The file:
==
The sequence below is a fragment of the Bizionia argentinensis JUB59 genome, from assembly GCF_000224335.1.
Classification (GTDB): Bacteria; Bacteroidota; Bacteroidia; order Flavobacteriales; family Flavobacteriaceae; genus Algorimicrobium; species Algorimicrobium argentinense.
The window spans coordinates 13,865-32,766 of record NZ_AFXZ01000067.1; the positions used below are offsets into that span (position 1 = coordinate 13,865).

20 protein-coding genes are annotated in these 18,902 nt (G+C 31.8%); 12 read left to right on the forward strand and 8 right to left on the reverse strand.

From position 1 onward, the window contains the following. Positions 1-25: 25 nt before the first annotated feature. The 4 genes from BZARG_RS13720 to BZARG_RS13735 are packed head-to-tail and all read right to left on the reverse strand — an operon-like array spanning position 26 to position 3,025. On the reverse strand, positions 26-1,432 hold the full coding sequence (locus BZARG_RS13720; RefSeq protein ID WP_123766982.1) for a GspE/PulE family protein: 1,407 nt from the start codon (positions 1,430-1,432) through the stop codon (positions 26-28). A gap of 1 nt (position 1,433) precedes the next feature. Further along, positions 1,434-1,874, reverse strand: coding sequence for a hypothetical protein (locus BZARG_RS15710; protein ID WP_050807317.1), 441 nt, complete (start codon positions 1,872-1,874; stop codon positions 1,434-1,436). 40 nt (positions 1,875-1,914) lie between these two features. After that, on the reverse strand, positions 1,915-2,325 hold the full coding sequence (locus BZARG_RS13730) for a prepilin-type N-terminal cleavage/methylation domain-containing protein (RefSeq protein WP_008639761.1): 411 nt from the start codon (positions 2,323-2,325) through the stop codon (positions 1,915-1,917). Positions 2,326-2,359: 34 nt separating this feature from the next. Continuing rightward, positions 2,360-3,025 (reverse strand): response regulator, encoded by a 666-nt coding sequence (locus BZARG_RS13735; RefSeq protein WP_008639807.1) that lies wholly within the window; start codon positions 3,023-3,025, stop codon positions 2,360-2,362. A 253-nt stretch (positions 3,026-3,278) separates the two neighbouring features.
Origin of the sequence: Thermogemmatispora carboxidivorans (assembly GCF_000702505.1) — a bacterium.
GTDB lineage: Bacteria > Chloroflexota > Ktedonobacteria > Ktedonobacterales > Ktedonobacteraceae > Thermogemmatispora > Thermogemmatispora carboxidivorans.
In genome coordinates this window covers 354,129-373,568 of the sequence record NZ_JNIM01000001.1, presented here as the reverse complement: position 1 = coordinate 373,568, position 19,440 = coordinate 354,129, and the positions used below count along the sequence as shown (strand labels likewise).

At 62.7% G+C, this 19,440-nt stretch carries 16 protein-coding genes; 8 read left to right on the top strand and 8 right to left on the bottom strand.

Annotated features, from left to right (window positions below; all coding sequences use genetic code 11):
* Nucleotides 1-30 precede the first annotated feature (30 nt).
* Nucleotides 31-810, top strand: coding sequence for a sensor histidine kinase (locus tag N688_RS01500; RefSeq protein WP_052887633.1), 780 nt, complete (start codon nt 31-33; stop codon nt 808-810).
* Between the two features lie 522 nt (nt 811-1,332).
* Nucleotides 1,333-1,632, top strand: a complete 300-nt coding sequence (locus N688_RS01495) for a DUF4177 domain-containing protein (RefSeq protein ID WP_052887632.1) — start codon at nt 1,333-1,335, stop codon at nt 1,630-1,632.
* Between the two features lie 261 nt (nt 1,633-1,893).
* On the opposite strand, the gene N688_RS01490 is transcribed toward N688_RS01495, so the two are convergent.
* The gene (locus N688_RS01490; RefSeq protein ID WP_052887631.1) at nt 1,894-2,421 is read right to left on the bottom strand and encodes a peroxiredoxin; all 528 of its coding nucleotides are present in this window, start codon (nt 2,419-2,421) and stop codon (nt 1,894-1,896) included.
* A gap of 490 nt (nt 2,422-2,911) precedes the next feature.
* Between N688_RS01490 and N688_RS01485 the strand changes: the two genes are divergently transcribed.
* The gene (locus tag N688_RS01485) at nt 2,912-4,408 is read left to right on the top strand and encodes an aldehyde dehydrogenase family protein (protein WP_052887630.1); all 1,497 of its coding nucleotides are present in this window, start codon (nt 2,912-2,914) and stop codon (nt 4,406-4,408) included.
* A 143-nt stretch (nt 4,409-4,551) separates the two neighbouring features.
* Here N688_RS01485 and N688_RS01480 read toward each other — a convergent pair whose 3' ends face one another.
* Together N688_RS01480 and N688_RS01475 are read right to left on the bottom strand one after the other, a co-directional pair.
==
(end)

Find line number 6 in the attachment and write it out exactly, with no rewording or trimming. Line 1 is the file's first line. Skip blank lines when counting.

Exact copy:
Origin of the sequence: Thermogemmatispora carboxidivorans (assembly GCF_000702505.1) — a bacterium.